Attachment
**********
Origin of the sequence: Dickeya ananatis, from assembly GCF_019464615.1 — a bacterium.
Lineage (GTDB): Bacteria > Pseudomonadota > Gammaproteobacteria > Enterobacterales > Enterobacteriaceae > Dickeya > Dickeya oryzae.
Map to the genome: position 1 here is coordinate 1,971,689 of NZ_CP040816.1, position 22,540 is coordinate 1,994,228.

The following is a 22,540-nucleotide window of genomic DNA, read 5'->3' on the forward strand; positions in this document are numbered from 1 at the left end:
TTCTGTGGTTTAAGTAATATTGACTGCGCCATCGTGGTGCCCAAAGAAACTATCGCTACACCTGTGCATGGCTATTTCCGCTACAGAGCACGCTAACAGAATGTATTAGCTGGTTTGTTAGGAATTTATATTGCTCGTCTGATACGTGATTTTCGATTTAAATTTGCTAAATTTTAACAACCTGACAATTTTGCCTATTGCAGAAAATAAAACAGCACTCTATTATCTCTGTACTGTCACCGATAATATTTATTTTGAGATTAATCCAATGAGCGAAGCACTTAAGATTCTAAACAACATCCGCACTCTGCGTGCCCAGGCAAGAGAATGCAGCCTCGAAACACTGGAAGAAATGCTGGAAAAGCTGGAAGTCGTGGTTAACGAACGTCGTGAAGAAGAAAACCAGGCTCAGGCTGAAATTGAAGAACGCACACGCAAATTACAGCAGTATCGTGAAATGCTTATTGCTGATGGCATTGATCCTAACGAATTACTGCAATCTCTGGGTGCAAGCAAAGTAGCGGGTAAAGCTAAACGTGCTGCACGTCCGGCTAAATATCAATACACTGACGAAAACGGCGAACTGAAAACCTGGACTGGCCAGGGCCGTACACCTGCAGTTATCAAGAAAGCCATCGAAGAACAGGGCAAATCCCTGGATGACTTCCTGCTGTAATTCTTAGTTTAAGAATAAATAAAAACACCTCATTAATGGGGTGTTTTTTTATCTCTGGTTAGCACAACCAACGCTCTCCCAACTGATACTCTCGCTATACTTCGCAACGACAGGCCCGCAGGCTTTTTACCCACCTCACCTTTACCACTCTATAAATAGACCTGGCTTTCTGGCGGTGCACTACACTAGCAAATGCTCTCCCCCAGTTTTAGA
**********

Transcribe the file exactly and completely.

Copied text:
Origin of the sequence: Dickeya ananatis, from assembly GCF_019464615.1 — a bacterium.
Lineage (GTDB): Bacteria > Pseudomonadota > Gammaproteobacteria > Enterobacterales > Enterobacteriaceae > Dickeya > Dickeya oryzae.
Map to the genome: position 1 here is coordinate 1,971,689 of NZ_CP040816.1, position 22,540 is coordinate 1,994,228.

The following is a 22,540-nucleotide window of genomic DNA, read 5'->3' on the forward strand; positions in this document are numbered from 1 at the left end:
TTCTGTGGTTTAAGTAATATTGACTGCGCCATCGTGGTGCCCAAAGAAACTATCGCTACACCTGTGCATGGCTATTTCCGCTACAGAGCACGCTAACAGAATGTATTAGCTGGTTTGTTAGGAATTTATATTGCTCGTCTGATACGTGATTTTCGATTTAAATTTGCTAAATTTTAACAACCTGACAATTTTGCCTATTGCAGAAAATAAAACAGCACTCTATTATCTCTGTACTGTCACCGATAATATTTATTTTGAGATTAATCCAATGAGCGAAGCACTTAAGATTCTAAACAACATCCGCACTCTGCGTGCCCAGGCAAGAGAATGCAGCCTCGAAACACTGGAAGAAATGCTGGAAAAGCTGGAAGTCGTGGTTAACGAACGTCGTGAAGAAGAAAACCAGGCTCAGGCTGAAATTGAAGAACGCACACGCAAATTACAGCAGTATCGTGAAATGCTTATTGCTGATGGCATTGATCCTAACGAATTACTGCAATCTCTGGGTGCAAGCAAAGTAGCGGGTAAAGCTAAACGTGCTGCACGTCCGGCTAAATATCAATACACTGACGAAAACGGCGAACTGAAAACCTGGACTGGCCAGGGCCGTACACCTGCAGTTATCAAGAAAGCCATCGAAGAACAGGGCAAATCCCTGGATGACTTCCTGCTGTAATTCTTAGTTTAAGAATAAATAAAAACACCTCATTAATGGGGTGTTTTTTTATCTCTGGTTAGCACAACCAACGCTCTCCCAACTGATACTCTCGCTATACTTCGCAACGACAGGCCCGCAGGCTTTTTACCCACCTCACCTTTACCACTCTATAAATAGACCTGGCTTTCTGGCGGTGCACTACACTAGCAAATGCTCTCCCCCAGTTTTAGA